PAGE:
There are more than just sanitary reasons in play. When the bristles on a toothbrush begin to bend outward, it is rendered by dental professionals to be ineffective. This is prone to happen after a few months of frequent use. As the bristles lose their suppleness, getting plaque and other bacteria off of teeth becomes more difficult. You want firm, flexible, and straight so that the toothbrush can do its job properly.
Here are some habits you and your family can develop to ensure happy, healthy, and clean mouths for all.
Replace your toothbrush at least every 3 months
A great way to remember to do this is to pick up a variety pack every few months on one of your big grocery shops. If this seems too expensive for a big household, Dollar Stores all over the U.S. have packs of two or more for sale. This means if you have 5 people in your household and you replace their brushes 4 times a year, it is well under $20 dollars to keep them regularly changed! Twenty dollars a year averages out to just under two dollars a month.
Keep it Away from the Toilet
Charles Gerba, Ph.D., Professor at the University of Arizona College of Public Health, Microbiology & Environmental Sciences, remarks that after a toilet has been flushed in a restroom, the spray from the force of the flush settles on all surrounding objects. This means that fecal matter is living on most toothbrushes left out in the bathroom (can I get a big “EEEEEWWWW”?!).
This can be easily remedied, by keeping brushes at least three meters from the toilet’s surface and also by closing the lid before flushing (especially with #2!)
While it might seem easier to keep the brushes in a sealed container, this can actually cause mold to grow and bacteria to spread more than in open air.
Don’t Share Brushes
It may seem like a no-brainer, but even if you are comfortable sharing drinks with family members, toothbrushes are drastically different! Instead of simply putting your mouth on something, think of it as sharing a device that is designed to scrape all of that bacteria out!
Contrary to popular belief, toothbrushes are not benefitted by being put in the microwave or dishwasher for cleaning. Not only is it not as effective as it seems but it can actually cause damage to the brush, causing you to have to replace it sooner.
Children typically begin getting loose teeth in between ages 6 and 7. When the first tooth starts to wiggle, it marks your child’s first steps on a long journey. The last adult teeth (wisdom teeth) usually arrive anywhere from 17 to 21. This means for a decade and a half, growing, losing old teeth, and maintaining a clean mouth is very crucial. This will facilitate the transition from a child’s mouth to teeth they will (hopefully!) have forever.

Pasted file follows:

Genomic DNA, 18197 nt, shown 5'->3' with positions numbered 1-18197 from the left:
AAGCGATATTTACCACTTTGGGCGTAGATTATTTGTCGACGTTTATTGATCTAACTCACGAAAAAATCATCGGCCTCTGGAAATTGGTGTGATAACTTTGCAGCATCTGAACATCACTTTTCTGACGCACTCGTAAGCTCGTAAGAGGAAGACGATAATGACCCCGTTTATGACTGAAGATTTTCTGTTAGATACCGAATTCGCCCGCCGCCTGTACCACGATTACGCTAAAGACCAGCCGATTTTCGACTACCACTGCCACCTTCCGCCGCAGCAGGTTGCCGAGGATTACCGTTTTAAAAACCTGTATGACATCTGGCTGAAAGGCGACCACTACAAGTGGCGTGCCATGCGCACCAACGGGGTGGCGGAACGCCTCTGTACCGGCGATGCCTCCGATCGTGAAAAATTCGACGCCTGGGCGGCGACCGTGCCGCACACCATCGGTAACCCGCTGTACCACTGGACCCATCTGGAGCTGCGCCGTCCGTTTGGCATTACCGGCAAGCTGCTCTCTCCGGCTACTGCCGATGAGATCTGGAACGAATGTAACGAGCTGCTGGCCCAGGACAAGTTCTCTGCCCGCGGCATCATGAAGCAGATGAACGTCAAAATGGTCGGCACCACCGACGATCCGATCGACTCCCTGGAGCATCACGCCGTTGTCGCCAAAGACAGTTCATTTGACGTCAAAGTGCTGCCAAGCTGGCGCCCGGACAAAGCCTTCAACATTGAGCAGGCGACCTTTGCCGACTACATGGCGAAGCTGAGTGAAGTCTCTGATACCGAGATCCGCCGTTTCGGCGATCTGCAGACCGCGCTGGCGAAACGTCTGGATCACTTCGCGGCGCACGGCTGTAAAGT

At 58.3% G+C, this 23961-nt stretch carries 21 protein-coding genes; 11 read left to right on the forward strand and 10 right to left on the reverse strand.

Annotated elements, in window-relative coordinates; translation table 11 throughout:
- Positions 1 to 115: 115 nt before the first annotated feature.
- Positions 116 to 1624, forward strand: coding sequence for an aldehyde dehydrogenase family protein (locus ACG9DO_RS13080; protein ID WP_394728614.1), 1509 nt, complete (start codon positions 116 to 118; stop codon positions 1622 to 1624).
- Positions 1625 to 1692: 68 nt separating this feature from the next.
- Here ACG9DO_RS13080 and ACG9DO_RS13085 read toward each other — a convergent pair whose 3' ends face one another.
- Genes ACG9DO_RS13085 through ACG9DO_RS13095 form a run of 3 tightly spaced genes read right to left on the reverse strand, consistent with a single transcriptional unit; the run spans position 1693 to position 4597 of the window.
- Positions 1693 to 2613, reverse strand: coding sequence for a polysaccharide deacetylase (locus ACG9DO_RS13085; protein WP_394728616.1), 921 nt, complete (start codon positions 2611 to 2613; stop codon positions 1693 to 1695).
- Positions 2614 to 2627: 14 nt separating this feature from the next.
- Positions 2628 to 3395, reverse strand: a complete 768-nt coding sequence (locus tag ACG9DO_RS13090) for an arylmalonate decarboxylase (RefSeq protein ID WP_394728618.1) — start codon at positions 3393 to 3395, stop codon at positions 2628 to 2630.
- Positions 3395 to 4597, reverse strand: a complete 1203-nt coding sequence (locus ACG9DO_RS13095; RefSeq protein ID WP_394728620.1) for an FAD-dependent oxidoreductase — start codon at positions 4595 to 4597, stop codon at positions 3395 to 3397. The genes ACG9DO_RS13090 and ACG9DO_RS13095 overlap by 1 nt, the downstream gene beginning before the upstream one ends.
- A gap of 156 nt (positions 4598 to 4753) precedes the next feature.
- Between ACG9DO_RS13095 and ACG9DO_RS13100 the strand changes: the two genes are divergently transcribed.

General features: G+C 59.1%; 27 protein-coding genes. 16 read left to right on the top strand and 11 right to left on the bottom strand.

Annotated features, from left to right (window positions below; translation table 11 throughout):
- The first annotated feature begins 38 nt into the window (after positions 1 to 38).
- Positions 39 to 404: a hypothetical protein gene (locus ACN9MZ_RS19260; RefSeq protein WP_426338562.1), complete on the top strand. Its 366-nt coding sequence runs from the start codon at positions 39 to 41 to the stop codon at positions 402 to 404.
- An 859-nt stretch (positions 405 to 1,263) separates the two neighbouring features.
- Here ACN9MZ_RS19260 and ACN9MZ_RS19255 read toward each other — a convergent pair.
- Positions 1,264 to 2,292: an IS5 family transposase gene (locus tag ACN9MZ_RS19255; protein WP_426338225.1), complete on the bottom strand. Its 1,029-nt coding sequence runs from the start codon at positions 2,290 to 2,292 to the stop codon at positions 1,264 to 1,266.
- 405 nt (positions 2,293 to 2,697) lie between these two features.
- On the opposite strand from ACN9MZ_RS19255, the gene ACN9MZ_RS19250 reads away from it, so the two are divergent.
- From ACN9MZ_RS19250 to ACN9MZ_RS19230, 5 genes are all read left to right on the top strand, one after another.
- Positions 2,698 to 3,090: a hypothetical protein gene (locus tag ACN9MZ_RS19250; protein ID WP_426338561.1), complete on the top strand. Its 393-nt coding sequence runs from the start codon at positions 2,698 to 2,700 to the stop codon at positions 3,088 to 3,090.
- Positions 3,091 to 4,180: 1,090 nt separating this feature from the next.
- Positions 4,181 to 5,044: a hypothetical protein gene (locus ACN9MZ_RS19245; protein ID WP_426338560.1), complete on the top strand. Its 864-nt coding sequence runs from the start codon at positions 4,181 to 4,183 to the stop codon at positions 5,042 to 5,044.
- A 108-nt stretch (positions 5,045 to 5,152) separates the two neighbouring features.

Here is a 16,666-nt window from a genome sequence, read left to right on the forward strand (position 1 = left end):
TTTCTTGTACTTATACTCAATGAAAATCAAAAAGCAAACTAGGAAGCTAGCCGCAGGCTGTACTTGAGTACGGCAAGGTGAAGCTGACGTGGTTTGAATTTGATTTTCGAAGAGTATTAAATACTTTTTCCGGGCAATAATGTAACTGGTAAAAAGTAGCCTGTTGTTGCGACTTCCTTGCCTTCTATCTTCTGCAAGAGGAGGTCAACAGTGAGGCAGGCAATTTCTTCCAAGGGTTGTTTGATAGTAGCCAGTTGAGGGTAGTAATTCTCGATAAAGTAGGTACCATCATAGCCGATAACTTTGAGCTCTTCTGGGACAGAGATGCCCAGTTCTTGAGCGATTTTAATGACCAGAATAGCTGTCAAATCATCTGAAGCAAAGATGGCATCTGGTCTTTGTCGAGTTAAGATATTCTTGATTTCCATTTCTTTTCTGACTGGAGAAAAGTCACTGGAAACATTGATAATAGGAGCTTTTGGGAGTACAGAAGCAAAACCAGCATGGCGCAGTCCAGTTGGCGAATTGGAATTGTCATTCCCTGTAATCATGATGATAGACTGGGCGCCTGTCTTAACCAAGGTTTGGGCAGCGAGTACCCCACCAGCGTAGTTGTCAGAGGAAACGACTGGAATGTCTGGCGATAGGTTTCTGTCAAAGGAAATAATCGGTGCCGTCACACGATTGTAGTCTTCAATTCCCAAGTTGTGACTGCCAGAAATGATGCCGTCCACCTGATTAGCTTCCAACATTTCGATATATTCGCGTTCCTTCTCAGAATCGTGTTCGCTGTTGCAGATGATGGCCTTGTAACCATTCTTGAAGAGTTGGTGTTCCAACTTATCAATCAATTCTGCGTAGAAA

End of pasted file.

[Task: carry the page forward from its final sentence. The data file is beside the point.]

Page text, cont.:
New teeth growing in and old teeth falling out means that a lot of drastic changes will be taking place inside your child’s mouth, even if it is spread out over a few years. To reduce chances of infection and decay, be sure to be adamant about them keeping up on brushings, flossing, and dental appointments.
There are 20 baby teeth that arrive in totality typically by age 3, and remain for roughly two years. Age 5-6 is the prime age a child will discover their first loose tooth. If this occurs before age 5, this is nothing to worry about, as some kids are just early bloomers. However, if teeth continue to loosen and fall out at this age, consult a dentist to ensure there is nothing wrong. Most children will have lost all by age 12, but once again, this age is not indefinite.
The last teeth to arrive are the third molars, also called wisdom teeth. While these to not arrive typically until late teens, these may have to be surgically removed depending on how they affect surrounding areas.
The prospect of losing this many teeth in a few years can seem scary to a child; especially one that is very sensitive or does not like change. The best thing to do is ensure them that it is a totally normal thing (and although they won’t remember teething, it is not really more painful than that!). The good news is that, because children all begin losing teeth at around the same age, they will be having the same tooth loss-experiences with their peers and be able to swap stories; making the experience feel that much more normal.